Diane Ness

Giving yourself a wide base

By Diane Ness

Whether you are gliding, turning in traffic or standing in front of the net, a skater needs to give themselves a wide base. This means the skater’s feet should be about shoulder width apart, sometimes wider, with knees bent in a stable position.

This position is very important to help make the skater as solid as he/she can be on their skates. You will notice in the three photos of Kyle Okposo, Drew Stafford and Zach Parise that they all are ready to one-time the puck or catch a pass and each skater is in a powerful position. The skaters are slightly on their inside edges to help in this position. You will also notice the photo of Sidney Crosby how he is able to absorb a hit while staying on his skates; again the strong base and knee bend are the key factors.

Recently I have seen some skaters that are in what we call the “bowling pin” position. They are upright with feet together and every time he/she gets bumped, he/she seems to fall. Coaches should continue to remind their skaters to get their feet apart and their knees bent when the skater is gliding or not moving. Giving yourself a base will give you the support you need to stay on your feet, no matter what size the player is.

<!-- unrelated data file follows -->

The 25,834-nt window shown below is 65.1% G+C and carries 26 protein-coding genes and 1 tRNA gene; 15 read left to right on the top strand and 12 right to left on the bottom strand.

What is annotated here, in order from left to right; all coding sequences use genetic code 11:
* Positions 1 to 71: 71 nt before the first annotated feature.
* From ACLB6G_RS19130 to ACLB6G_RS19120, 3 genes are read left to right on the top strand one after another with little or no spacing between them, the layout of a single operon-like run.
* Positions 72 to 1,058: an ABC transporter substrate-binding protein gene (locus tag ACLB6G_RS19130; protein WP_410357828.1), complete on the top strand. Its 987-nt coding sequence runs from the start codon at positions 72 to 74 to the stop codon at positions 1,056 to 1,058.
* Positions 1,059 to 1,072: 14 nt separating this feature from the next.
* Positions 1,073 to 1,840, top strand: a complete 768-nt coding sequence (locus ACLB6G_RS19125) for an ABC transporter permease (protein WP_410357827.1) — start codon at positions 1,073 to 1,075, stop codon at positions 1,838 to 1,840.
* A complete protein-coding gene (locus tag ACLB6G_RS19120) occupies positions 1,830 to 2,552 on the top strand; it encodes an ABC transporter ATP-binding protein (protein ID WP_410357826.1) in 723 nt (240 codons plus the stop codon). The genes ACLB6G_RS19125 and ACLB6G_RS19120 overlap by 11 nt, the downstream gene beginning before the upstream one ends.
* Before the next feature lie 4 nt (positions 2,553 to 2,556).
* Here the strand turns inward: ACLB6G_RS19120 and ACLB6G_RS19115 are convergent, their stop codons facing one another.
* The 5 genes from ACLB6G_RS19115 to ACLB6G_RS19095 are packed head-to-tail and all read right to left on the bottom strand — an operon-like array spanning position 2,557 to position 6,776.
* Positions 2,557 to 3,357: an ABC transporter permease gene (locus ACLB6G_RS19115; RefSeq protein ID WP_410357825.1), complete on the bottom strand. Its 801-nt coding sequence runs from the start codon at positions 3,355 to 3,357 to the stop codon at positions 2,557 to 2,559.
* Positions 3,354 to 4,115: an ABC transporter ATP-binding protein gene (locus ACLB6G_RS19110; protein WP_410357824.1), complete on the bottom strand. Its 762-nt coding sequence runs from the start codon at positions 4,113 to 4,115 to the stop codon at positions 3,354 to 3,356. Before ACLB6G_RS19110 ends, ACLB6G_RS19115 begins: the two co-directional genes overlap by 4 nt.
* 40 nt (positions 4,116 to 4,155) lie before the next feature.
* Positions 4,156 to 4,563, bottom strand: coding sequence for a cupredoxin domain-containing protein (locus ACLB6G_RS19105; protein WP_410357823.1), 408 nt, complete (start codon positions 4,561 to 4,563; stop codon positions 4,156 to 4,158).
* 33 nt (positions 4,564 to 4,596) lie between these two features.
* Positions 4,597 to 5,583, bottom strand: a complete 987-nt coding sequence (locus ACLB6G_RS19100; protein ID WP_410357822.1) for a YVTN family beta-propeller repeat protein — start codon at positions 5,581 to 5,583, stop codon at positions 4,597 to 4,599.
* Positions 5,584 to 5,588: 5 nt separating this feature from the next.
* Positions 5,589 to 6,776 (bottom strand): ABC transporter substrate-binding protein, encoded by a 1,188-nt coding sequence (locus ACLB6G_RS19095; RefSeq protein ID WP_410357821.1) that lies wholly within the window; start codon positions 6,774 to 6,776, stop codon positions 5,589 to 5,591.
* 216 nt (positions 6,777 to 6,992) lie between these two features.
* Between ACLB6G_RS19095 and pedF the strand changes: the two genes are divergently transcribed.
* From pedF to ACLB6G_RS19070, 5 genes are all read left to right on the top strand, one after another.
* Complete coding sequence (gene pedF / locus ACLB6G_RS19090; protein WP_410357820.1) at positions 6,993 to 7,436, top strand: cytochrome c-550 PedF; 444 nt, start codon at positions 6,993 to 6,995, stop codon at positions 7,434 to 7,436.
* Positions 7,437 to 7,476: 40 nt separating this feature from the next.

Diane Ness has been a full-time professional skating coach for over 35 years. She has coached both figure skaters and hockey players alike and is a former U.S. gold medalist in figure skating. She is the Director for the Pro Edge Power hockey camps and the Learn to Skate program at Highland Park Arena. Ness is the skating coach for the New Jersey Devils, the University of Minnesota men’s and women’s hockey teams and the U.S. Women’s Olympic Hockey Team. She has trained players in the NHL, AHL, NCAA, USHL and NAHL.